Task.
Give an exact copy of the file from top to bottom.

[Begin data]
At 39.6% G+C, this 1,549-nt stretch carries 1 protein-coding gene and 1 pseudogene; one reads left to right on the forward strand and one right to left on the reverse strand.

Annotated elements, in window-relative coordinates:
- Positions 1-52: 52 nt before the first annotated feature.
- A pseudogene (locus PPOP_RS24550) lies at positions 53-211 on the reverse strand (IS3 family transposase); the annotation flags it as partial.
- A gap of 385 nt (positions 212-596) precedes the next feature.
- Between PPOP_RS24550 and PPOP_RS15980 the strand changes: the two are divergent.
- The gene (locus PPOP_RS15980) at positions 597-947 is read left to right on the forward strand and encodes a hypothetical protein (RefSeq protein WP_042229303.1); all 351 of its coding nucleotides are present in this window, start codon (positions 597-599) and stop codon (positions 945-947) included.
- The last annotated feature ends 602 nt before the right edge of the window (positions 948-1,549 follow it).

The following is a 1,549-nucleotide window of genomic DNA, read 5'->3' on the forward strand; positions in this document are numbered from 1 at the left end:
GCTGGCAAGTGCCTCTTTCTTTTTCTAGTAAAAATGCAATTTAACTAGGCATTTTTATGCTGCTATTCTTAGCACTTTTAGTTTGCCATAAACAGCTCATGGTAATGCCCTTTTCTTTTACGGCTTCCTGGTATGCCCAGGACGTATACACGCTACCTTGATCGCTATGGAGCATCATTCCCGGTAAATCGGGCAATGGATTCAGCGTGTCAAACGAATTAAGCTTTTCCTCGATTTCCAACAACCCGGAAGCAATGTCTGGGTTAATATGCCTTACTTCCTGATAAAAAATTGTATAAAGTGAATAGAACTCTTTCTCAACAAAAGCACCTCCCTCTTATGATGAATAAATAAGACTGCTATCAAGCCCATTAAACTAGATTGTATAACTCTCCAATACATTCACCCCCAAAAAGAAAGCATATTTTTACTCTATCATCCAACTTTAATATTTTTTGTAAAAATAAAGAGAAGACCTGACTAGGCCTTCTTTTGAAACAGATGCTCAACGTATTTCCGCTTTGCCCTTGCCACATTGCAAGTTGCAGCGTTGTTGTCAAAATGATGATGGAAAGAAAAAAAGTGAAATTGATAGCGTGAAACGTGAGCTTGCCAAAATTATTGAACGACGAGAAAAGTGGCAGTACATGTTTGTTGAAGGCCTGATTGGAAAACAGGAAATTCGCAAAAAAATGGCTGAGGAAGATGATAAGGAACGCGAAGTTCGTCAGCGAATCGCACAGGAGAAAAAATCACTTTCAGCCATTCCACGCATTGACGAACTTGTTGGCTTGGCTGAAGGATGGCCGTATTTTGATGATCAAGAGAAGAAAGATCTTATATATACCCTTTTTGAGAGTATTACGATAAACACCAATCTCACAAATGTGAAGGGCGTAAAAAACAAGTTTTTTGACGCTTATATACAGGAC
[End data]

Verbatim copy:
At 39.6% G+C, this 1,549-nt stretch carries 1 protein-coding gene and 1 pseudogene; one reads left to right on the forward strand and one right to left on the reverse strand.

Annotated elements, in window-relative coordinates:
- Positions 1-52: 52 nt before the first annotated feature.
- A pseudogene (locus PPOP_RS24550) lies at positions 53-211 on the reverse strand (IS3 family transposase); the annotation flags it as partial.
- A gap of 385 nt (positions 212-596) precedes the next feature.
- Between PPOP_RS24550 and PPOP_RS15980 the strand changes: the two are divergent.
- The gene (locus PPOP_RS15980) at positions 597-947 is read left to right on the forward strand and encodes a hypothetical protein (RefSeq protein WP_042229303.1); all 351 of its coding nucleotides are present in this window, start codon (positions 597-599) and stop codon (positions 945-947) included.
- The last annotated feature ends 602 nt before the right edge of the window (positions 948-1,549 follow it).

The following is a 1,549-nucleotide window of genomic DNA, read 5'->3' on the forward strand; positions in this document are numbered from 1 at the left end:
GCTGGCAAGTGCCTCTTTCTTTTTCTAGTAAAAATGCAATTTAACTAGGCATTTTTATGCTGCTATTCTTAGCACTTTTAGTTTGCCATAAACAGCTCATGGTAATGCCCTTTTCTTTTACGGCTTCCTGGTATGCCCAGGACGTATACACGCTACCTTGATCGCTATGGAGCATCATTCCCGGTAAATCGGGCAATGGATTCAGCGTGTCAAACGAATTAAGCTTTTCCTCGATTTCCAACAACCCGGAAGCAATGTCTGGGTTAATATGCCTTACTTCCTGATAAAAAATTGTATAAAGTGAATAGAACTCTTTCTCAACAAAAGCACCTCCCTCTTATGATGAATAAATAAGACTGCTATCAAGCCCATTAAACTAGATTGTATAACTCTCCAATACATTCACCCCCAAAAAGAAAGCATATTTTTACTCTATCATCCAACTTTAATATTTTTTGTAAAAATAAAGAGAAGACCTGACTAGGCCTTCTTTTGAAACAGATGCTCAACGTATTTCCGCTTTGCCCTTGCCACATTGCAAGTTGCAGCGTTGTTGTCAAAATGATGATGGAAAGAAAAAAAGTGAAATTGATAGCGTGAAACGTGAGCTTGCCAAAATTATTGAACGACGAGAAAAGTGGCAGTACATGTTTGTTGAAGGCCTGATTGGAAAACAGGAAATTCGCAAAAAAATGGCTGAGGAAGATGATAAGGAACGCGAAGTTCGTCAGCGAATCGCACAGGAGAAAAAATCACTTTCAGCCATTCCACGCATTGACGAACTTGTTGGCTTGGCTGAAGGATGGCCGTATTTTGATGATCAAGAGAAGAAAGATCTTATATATACCCTTTTTGAGAGTATTACGATAAACACCAATCTCACAAATGTGAAGGGCGTAAAAAACAAGTTTTTTGACGCTTATATACAGGAC